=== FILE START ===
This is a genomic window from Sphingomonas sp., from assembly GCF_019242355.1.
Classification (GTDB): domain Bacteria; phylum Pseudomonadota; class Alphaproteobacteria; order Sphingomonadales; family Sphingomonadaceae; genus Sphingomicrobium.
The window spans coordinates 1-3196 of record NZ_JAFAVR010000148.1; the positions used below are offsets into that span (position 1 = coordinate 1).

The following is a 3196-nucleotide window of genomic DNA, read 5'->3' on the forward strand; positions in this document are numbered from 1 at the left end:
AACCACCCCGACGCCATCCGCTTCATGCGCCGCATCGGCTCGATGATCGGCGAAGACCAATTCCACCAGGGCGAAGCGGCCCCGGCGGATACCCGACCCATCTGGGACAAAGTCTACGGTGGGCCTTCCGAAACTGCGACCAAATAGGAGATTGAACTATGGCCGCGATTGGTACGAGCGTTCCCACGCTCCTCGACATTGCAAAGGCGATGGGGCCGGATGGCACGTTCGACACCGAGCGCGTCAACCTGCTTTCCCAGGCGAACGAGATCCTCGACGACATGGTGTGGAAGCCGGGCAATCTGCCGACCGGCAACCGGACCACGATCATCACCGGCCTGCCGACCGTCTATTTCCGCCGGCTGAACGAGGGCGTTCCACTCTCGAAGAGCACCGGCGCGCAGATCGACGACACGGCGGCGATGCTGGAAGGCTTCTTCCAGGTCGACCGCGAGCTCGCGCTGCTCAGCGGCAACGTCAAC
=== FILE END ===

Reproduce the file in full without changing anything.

This is a genomic window from Sphingomonas sp., from assembly GCF_019242355.1.
Classification (GTDB): domain Bacteria; phylum Pseudomonadota; class Alphaproteobacteria; order Sphingomonadales; family Sphingomonadaceae; genus Sphingomicrobium.
The window spans coordinates 1-3196 of record NZ_JAFAVR010000148.1; the positions used below are offsets into that span (position 1 = coordinate 1).

The following is a 3196-nucleotide window of genomic DNA, read 5'->3' on the forward strand; positions in this document are numbered from 1 at the left end:
AACCACCCCGACGCCATCCGCTTCATGCGCCGCATCGGCTCGATGATCGGCGAAGACCAATTCCACCAGGGCGAAGCGGCCCCGGCGGATACCCGACCCATCTGGGACAAAGTCTACGGTGGGCCTTCCGAAACTGCGACCAAATAGGAGATTGAACTATGGCCGCGATTGGTACGAGCGTTCCCACGCTCCTCGACATTGCAAAGGCGATGGGGCCGGATGGCACGTTCGACACCGAGCGCGTCAACCTGCTTTCCCAGGCGAACGAGATCCTCGACGACATGGTGTGGAAGCCGGGCAATCTGCCGACCGGCAACCGGACCACGATCATCACCGGCCTGCCGACCGTCTATTTCCGCCGGCTGAACGAGGGCGTTCCACTCTCGAAGAGCACCGGCGCGCAGATCGACGACACGGCGGCGATGCTGGAAGGCTTCTTCCAGGTCGACCGCGAGCTCGCGCTGCTCAGCGGCAACGTCAAC